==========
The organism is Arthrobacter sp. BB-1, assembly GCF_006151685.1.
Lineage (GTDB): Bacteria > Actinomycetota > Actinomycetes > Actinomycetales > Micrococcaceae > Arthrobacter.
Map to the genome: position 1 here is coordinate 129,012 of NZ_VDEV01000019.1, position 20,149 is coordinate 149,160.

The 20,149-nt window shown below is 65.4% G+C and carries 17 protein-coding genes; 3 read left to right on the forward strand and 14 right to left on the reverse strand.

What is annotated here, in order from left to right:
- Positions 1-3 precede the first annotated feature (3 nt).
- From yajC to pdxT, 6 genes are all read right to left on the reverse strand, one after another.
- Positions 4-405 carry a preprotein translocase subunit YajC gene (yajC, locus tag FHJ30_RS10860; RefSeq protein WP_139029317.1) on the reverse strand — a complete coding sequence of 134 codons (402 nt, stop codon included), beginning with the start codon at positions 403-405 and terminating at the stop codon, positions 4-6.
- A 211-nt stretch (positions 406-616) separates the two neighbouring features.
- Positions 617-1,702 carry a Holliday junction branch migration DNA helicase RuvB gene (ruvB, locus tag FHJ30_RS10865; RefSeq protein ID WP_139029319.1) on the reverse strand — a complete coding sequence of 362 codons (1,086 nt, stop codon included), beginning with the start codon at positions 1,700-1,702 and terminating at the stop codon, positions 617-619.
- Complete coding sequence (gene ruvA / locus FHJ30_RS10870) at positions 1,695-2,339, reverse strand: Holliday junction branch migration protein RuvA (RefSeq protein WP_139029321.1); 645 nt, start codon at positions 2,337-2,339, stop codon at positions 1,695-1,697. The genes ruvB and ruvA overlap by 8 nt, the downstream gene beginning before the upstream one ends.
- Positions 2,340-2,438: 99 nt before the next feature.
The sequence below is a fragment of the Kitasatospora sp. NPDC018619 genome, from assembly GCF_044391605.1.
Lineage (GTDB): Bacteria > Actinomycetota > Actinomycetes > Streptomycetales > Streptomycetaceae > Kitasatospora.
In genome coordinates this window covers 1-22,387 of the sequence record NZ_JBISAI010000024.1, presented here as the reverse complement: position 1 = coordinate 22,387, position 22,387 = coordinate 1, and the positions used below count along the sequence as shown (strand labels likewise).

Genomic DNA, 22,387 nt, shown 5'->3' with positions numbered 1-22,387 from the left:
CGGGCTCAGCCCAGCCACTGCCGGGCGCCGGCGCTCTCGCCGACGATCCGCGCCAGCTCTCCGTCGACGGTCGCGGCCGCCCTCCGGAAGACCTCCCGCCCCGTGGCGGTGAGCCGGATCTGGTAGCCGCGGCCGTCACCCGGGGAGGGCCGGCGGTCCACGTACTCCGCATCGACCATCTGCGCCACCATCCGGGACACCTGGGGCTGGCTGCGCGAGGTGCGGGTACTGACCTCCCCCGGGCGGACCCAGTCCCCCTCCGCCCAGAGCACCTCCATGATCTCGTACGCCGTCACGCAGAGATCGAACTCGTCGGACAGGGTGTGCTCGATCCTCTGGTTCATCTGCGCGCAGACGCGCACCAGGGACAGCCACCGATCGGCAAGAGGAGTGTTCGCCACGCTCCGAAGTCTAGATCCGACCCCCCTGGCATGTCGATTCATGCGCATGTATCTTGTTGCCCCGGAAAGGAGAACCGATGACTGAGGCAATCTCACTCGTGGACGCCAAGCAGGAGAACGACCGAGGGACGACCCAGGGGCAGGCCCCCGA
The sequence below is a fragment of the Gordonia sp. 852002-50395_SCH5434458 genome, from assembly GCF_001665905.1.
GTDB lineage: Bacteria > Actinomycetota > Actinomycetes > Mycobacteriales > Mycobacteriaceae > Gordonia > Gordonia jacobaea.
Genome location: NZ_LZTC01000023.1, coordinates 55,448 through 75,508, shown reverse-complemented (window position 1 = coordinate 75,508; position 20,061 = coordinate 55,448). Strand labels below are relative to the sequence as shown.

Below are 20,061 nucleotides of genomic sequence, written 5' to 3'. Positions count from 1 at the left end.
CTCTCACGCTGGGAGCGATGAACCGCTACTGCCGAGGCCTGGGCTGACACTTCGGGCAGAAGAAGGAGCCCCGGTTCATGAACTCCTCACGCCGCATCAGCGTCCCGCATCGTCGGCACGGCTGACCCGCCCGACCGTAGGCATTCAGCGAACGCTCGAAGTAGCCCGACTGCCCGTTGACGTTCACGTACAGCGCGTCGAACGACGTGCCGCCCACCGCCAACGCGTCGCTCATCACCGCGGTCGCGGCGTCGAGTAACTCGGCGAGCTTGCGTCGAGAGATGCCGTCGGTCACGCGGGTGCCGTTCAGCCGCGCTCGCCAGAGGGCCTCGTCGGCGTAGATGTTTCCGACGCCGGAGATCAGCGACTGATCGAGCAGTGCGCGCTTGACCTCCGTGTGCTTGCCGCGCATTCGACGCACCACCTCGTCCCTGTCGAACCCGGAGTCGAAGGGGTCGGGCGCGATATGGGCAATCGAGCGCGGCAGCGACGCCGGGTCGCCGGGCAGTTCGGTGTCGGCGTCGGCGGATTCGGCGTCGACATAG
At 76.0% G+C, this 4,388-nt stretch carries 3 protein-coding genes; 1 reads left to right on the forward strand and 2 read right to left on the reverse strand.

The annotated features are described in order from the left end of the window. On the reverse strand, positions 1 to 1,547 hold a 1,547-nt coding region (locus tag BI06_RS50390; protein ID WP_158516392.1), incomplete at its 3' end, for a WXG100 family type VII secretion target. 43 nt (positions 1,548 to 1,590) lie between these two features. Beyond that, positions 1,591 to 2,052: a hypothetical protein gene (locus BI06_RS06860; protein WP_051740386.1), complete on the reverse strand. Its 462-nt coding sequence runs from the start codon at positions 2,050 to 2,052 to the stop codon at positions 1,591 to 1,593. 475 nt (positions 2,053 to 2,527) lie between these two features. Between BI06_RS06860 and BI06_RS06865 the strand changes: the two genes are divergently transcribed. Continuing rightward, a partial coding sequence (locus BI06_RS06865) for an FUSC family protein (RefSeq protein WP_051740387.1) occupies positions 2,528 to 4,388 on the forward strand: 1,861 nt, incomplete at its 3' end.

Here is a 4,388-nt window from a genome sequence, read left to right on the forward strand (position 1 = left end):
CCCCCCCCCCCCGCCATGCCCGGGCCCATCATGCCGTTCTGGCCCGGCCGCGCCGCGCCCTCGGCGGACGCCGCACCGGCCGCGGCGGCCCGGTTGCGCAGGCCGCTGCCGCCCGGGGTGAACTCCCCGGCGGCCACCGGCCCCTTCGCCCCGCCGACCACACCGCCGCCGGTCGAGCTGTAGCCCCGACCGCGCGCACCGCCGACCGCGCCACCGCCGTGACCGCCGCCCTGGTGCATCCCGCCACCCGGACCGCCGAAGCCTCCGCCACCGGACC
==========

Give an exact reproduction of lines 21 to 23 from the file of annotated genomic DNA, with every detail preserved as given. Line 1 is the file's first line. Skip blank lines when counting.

Below are 20,061 nucleotides of genomic sequence, written 5' to 3'. Positions count from 1 at the left end.
CTCTCACGCTGGGAGCGATGAACCGCTACTGCCGAGGCCTGGGCTGACACTTCGGGCAGAAGAAGGAGCCCCGGTTCATGAACTCCTCACGCCGCATCAGCGTCCCGCATCGTCGGCACGGCTGACCCGCCCGACCGTAGGCATTCAGCGAACGCTCGAAGTAGCCCGACTGCCCGTTGACGTTCACGTACAGCGCGTCGAACGACGTGCCGCCCACCGCCAACGCGTCGCTCATCACCGCGGTCGCGGCGTCGAGTAACTCGGCGAGCTTGCGTCGAGAGATGCCGTCGGTCACGCGGGTGCCGTTCAGCCGCGCTCGCCAGAGGGCCTCGTCGGCGTAGATGTTTCCGACGCCGGAGATCAGCGACTGATCGAGCAGTGCGCGCTTGACCTCCGTGTGCTTGCCGCGCATTCGACGCACCACCTCGTCCCTGTCGAACCCGGAGTCGAAGGGGTCGGGCGCGATATGGGCAATCGAGCGCGGCAGCGACGCCGGGTCGCCGGGCAGTTCGGTGTCGGCGTCGGCGGATTCGGCGTCGACATAG
At 76.0% G+C, this 4,388-nt stretch carries 3 protein-coding genes; 1 reads left to right on the forward strand and 2 read right to left on the reverse strand.